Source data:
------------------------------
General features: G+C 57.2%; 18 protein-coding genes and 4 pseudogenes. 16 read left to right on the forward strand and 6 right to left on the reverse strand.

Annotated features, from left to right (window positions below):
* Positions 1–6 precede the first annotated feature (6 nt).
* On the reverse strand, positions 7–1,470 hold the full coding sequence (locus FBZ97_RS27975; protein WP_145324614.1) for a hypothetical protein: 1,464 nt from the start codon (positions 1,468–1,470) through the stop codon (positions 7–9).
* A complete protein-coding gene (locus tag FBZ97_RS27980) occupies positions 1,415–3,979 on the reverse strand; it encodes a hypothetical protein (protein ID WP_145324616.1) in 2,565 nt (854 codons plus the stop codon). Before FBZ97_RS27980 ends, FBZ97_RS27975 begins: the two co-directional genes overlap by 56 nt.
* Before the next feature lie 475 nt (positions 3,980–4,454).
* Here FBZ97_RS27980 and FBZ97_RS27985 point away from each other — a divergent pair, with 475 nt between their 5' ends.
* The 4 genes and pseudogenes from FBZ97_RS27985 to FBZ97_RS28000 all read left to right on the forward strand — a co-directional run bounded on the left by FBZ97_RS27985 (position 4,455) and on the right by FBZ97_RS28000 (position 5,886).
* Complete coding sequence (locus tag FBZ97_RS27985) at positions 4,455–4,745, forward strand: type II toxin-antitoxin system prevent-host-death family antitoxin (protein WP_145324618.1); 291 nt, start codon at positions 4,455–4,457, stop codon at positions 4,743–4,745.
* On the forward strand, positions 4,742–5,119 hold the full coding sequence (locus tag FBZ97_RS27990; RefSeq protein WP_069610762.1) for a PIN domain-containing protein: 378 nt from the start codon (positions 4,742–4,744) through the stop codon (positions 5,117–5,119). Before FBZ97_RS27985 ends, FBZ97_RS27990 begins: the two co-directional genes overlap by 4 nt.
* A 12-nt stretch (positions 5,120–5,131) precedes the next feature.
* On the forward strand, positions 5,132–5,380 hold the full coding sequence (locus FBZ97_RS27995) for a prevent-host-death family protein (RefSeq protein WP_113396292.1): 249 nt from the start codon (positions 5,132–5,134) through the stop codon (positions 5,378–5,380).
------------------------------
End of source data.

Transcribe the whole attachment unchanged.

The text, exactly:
General features: G+C 57.2%; 18 protein-coding genes and 4 pseudogenes. 16 read left to right on the forward strand and 6 right to left on the reverse strand.

Annotated features, from left to right (window positions below):
* Positions 1–6 precede the first annotated feature (6 nt).
* On the reverse strand, positions 7–1,470 hold the full coding sequence (locus FBZ97_RS27975; protein WP_145324614.1) for a hypothetical protein: 1,464 nt from the start codon (positions 1,468–1,470) through the stop codon (positions 7–9).
* A complete protein-coding gene (locus tag FBZ97_RS27980) occupies positions 1,415–3,979 on the reverse strand; it encodes a hypothetical protein (protein ID WP_145324616.1) in 2,565 nt (854 codons plus the stop codon). Before FBZ97_RS27980 ends, FBZ97_RS27975 begins: the two co-directional genes overlap by 56 nt.
* Before the next feature lie 475 nt (positions 3,980–4,454).
* Here FBZ97_RS27980 and FBZ97_RS27985 point away from each other — a divergent pair, with 475 nt between their 5' ends.
* The 4 genes and pseudogenes from FBZ97_RS27985 to FBZ97_RS28000 all read left to right on the forward strand — a co-directional run bounded on the left by FBZ97_RS27985 (position 4,455) and on the right by FBZ97_RS28000 (position 5,886).
* Complete coding sequence (locus tag FBZ97_RS27985) at positions 4,455–4,745, forward strand: type II toxin-antitoxin system prevent-host-death family antitoxin (protein WP_145324618.1); 291 nt, start codon at positions 4,455–4,457, stop codon at positions 4,743–4,745.
* On the forward strand, positions 4,742–5,119 hold the full coding sequence (locus tag FBZ97_RS27990; RefSeq protein WP_069610762.1) for a PIN domain-containing protein: 378 nt from the start codon (positions 4,742–4,744) through the stop codon (positions 5,117–5,119). Before FBZ97_RS27985 ends, FBZ97_RS27990 begins: the two co-directional genes overlap by 4 nt.
* A 12-nt stretch (positions 5,120–5,131) precedes the next feature.
* On the forward strand, positions 5,132–5,380 hold the full coding sequence (locus FBZ97_RS27995) for a prevent-host-death family protein (RefSeq protein WP_113396292.1): 249 nt from the start codon (positions 5,132–5,134) through the stop codon (positions 5,378–5,380).